By Gilbert H. Caldwell, Special Contributor…
As I read the Reporter article titled “Kind words, hugs and pain at event for Bishop Bledsoe,” I had two immediate reactions:
First, I was deeply moved at the expressions of love and appreciation at this North Texas Conference farewell reception for Bishop Earl Bledsoe, who was involuntarily retired.
Too often in the church, we allow our disagreements to keep us from being the people of faith we claim to be. We seem to sometimes believe that differences are compromised when we allow “tender loving care” to come forth.
Second, I believe that the involuntary retirement of Bishop Bledsoe, approved by the South Central Jurisdiction Episcopacy Committee and by the South Central Jurisdictional Conference, offers an opportunity to put into motion what I sought to say in my Aug. 17 United Methodist News Service commentary titled: “Church history requires we discuss racism.”
Years ago I began to use various versions of the following: “The discordant music of legal/structural racial segregation may have ended, but the ‘painful melody’ lingers on.” Bishop Earl Bledsoe has not claimed that race or racism was responsible for his involuntary retirement, and because of that, we as a denomination have an opportunity to explore in a variety of ways if race or racism had some role in the decision. We should do this because our denominational history, heritage and hope for the future depend upon it.
Our history as Methodists includes debates and divisions shaped by slavery; by the departure, due to racial discrimination, of African Americans who formed the African Methodist Episcopal Church and the African Methodist Episcopal Zion Church; by the “unification” of 1939 of three branches of Methodism made possible by the compromise creating the segregated Central Jurisdiction; and by the racial struggles that resulted in the integrated United Methodist Church in 1968.
This is a history that must never be forgotten and certainly not denied or revised. But it also makes it necessary for us to ask: “Was the decision made about Bishop Bledsoe racist, race-related or not at all related to race?”
Even though in 2012 we wish that we could honestly say the decision was not at all related to race, our history and current realities do not allow us to make that claim. We have learned in some painful ways that we have not yet arrived at a post-racial/racist time. Thus, all of the church must explore questions related to race and/or racism.
The Letter of James asks this question: “My brothers and sisters, do you with your acts of favoritism really believe in our glorious Lord Jesus Christ?” (Chapter 2:1). “Kind words, hugs and pain” ought not be limited to describing the event held for Bishop Bledsoe; they should be front-and-center for all of us as the United Methodist Church seeks “to be the church,” not just in the North Texas Conference, the South Central Jurisdiction or at the meeting of the Judicial Council that will decide his appeal of the involuntary retirement.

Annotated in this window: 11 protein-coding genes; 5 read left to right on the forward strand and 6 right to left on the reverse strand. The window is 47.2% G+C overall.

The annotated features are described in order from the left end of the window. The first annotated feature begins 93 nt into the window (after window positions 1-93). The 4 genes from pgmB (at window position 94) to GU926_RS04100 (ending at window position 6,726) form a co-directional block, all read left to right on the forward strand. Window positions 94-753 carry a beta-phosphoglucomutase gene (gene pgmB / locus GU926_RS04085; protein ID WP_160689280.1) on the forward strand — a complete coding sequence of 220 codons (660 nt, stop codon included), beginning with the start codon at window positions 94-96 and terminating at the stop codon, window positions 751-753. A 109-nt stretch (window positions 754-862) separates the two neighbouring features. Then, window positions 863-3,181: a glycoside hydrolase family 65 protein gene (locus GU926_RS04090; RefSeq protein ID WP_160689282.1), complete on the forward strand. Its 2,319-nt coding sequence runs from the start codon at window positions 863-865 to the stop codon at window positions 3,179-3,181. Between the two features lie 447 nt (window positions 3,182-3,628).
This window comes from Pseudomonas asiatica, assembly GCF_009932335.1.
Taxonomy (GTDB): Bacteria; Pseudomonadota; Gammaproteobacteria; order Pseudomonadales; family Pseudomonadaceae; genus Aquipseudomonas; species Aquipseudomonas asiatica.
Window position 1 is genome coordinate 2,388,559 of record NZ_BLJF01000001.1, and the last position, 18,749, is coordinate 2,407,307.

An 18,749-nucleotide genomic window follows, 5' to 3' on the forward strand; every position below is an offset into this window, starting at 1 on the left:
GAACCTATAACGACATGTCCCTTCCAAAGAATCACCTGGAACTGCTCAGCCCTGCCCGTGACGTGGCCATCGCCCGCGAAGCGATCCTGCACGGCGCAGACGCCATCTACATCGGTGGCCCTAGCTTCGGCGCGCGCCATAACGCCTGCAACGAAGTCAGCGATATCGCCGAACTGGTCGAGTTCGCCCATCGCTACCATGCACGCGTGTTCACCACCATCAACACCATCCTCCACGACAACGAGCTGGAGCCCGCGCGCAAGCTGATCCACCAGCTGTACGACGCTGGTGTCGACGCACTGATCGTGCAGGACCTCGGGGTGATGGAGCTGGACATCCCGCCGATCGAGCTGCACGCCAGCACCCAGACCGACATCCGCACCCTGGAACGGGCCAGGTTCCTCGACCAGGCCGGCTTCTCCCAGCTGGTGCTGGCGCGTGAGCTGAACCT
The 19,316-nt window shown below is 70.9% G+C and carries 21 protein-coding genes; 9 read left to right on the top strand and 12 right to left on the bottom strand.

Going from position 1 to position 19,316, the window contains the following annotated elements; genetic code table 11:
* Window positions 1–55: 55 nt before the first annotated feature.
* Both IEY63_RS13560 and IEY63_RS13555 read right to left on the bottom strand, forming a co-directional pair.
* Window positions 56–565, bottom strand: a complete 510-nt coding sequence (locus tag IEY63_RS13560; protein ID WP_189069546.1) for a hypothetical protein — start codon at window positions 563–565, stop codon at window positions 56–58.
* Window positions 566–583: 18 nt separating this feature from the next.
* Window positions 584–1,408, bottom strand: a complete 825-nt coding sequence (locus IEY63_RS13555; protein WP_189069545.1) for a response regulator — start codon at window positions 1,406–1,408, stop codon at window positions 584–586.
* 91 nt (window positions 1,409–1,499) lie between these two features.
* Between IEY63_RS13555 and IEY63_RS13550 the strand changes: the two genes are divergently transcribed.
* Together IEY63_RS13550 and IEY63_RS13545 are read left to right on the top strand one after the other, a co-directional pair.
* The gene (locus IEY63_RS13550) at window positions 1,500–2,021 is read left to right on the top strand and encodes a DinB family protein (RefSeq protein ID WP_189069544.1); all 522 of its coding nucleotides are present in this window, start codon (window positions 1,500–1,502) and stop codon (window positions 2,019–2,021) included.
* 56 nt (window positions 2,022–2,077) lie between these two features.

Most United Methodists, like myself, have not met Earl Bledsoe, but we know that if our “connectionalism” is faith-based, then all of us are connected to him, and to those who have judged and will judge him. It is in moments like these that we through our attitudes and our actions, our words and our deeds, reflect what we have seen and experienced in the life, message, mission and legacy of Jesus.
We must admit that it took judicial decisions, legislative actions and executive orders—all from secular authorities—to create the environment in which the UMC finally moved from racial segregation. Is it not time for us to be led by the Jesus of history, the Christ of our faith and the mission of the United Methodist Church as we honestly and prayerfully confront and expel the demons of racism that exist within us individually and collectively?
I believe with every fiber of my being that the United Methodist Church, because of our racial history and present circumstances, has a unique ministry “for such a time as this.” I am sure that the committee members and jurisdictional delegates, and Bishop Bledsoe himself, did not anticipate or want all the fallout that has resulted from the involuntary retirement decision. But since it is now “in our hands”—as the staff was in the hands of Moses—let us use the situation for the glory of God by candidly exploring questions of race and racism in our church.
Mr. Caldwell is a retired UM elder in the Rocky Mountain Conference, one of the founders of Black Methodists for Church Renewal and a former staff member of the General Commission on Religion and Race.